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Sunny skies for 1,000 volunteers behind Virginia Mennonite Relief Sale

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The calendar declared that it’s autumn, but Mother Nature decided to stick with summer at least one more weekend, providing a warm backdrop for heated bidding and buying at the 47th annual Virginia Mennonite Relief Sale.

Sunny skies prevailed and temperatures topped out at 85 degrees by the height of the sale early Saturday afternoon. Activities began Friday evening, Oct. 4, at the Rockingham County Fairgrounds with nearly 1,000 volunteers giving of their time, talents and toil.

This year’s sale netted about $303,456 for the worldwide relief and service program of the Mennonite Central Committee (MCC). Last year’s effort raised a record $307,000.

Declared a huge success

“It was a great day and a huge success, thanks to the volunteers and persons who came to spend their money to support the work of MCC,” said Dave Rush of Harrisonburg, relief sale chair.

“We expect that once all reports are finalized that more funds will be forwarded to MCC than last year, as some of our operating expenses were down and we received some additional sponsor money this year,” he added.

The money raised included $25,404 – down slightly from last year’s $30,737 – from the annual “Penny Power” project, in which area congregations, schools, homes and businesses collect coins and currency in large water jugs for weeks and bring their containers to the sale for sorting and tabulating done by employees of Park View Federal Credit Union.

Ridgeway Mennonite Church in Harrisonburg headed the list of 37 participating congregations with $3,057.76, followed by Park View Mennonite Church with $2,262.91 and Mountain View Mennonite Church, Lyndhurst, with $1,761.57.

The final Penny Power total is expected to be higher with some matching funds and other gifts expected to come in, according to Rush.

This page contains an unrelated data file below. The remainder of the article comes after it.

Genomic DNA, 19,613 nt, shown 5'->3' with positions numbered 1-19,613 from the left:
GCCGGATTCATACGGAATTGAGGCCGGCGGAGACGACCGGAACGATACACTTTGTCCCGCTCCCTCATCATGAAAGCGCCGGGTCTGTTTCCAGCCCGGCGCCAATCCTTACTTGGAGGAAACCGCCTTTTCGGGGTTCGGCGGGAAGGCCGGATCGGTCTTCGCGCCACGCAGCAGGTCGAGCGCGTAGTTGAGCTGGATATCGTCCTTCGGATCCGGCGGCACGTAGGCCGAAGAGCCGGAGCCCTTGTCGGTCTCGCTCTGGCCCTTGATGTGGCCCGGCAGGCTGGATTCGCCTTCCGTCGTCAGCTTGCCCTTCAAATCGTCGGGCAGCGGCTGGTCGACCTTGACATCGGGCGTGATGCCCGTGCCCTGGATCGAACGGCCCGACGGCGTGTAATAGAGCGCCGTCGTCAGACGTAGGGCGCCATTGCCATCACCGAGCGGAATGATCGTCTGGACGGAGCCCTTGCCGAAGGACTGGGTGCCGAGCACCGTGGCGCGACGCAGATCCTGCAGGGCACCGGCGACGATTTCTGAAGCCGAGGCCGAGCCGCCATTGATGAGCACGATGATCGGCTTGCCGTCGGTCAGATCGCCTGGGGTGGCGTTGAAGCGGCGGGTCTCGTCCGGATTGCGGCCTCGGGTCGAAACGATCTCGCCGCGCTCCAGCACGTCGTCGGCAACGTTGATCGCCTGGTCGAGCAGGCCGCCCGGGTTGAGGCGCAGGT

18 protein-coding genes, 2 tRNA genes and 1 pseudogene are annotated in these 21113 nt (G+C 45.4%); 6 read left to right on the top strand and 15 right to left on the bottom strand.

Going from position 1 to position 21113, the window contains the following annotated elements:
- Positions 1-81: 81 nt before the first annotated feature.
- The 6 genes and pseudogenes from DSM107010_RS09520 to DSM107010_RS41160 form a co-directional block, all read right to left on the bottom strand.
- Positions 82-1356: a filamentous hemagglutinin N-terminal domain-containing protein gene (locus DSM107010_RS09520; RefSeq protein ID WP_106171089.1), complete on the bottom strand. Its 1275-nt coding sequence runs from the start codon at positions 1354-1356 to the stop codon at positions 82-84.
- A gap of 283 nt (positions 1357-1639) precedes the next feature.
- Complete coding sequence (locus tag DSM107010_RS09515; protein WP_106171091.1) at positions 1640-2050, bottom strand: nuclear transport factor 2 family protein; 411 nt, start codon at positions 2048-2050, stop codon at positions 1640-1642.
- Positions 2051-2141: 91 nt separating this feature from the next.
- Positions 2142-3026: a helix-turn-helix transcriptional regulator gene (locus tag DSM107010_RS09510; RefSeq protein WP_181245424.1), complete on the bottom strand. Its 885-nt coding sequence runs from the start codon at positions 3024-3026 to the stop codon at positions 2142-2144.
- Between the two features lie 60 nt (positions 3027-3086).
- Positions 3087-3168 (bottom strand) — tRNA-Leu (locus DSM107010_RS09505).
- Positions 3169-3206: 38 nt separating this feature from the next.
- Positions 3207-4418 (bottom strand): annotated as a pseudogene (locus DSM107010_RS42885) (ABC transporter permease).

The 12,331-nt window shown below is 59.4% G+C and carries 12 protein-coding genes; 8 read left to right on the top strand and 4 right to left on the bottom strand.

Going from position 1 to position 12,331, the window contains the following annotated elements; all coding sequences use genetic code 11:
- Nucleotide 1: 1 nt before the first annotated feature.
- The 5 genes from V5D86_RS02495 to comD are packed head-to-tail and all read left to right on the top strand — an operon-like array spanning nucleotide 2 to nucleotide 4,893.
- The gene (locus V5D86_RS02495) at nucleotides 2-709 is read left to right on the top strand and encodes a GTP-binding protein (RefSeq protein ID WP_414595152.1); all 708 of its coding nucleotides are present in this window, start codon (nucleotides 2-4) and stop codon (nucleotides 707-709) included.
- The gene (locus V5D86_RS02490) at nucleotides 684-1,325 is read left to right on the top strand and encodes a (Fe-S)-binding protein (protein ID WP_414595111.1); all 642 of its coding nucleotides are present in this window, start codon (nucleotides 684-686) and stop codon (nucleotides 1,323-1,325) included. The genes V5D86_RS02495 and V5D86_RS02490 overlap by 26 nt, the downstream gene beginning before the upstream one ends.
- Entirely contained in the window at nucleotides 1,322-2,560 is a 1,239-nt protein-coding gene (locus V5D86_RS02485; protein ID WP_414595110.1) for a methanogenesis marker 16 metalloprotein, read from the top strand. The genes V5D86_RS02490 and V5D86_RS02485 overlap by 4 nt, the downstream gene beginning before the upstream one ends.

Penny Power funds will be divided equally between Mennonite Central Committee and Virginia Mennonite Missions. The money will assist partner organizations in numerous places around the world that are helping to meet the needs of thousands of displaced people, supporting work in places like Ecuador, Haiti, Indonesia, Jordan and Thailand.

$5,000 more raised by auction of handcrafted items

The annual auction of handmade quilts, wall hangings, knotted comforters and afghans, artwork and wooden handcrafted items accounted for $117,603 of the total funds raised, up more than $5,000 over last year.

The highest bid item at the auction was a “Lincoln’s Platform” wall hanging, appliqued and pieced by Carolyn Bontrager of Harrisonburg and quilted by Charlotte Swope of Linville that went for $4,500.

A 90” x 108” off-white feathers and star quilt completed by 94-year-old Anna May Burkholder of Waynesboro took the highest quilt bid of $4,000. Burkholder has made a quilt every year except one since the sale began in 1967; this was her last. Sixteen quilts went for $1,000 or more.

A Shaker-style slant top walnut writing desk on frame, made of walnut with oiled finish by Norman Lambert of North Carolina, was sold for $3,500.

The homemade glazed donut operation got under way at 3 a.m. Saturday, with 14,500 of the confectionary delights sold out by half past noon.

Other popular food items included 180 gallons of Brunswick stew made on the premises by members of Springdale and Mountain View Mennonite churches in Augusta County, 3,500 barbecued chicken halves, chili, Laotian and Indian dishes, chicken corn soup, homemade potato chips, caramel popcorn, apple butter and fresh cider.

“We had a great Friday evening, followed by a beautiful, although very warm, Saturday,” Rush said. “I saw a lot of people having a fun time together. It was a great experience in community-building.”

And that’s what gives relief sale chairman Dave a major rush.

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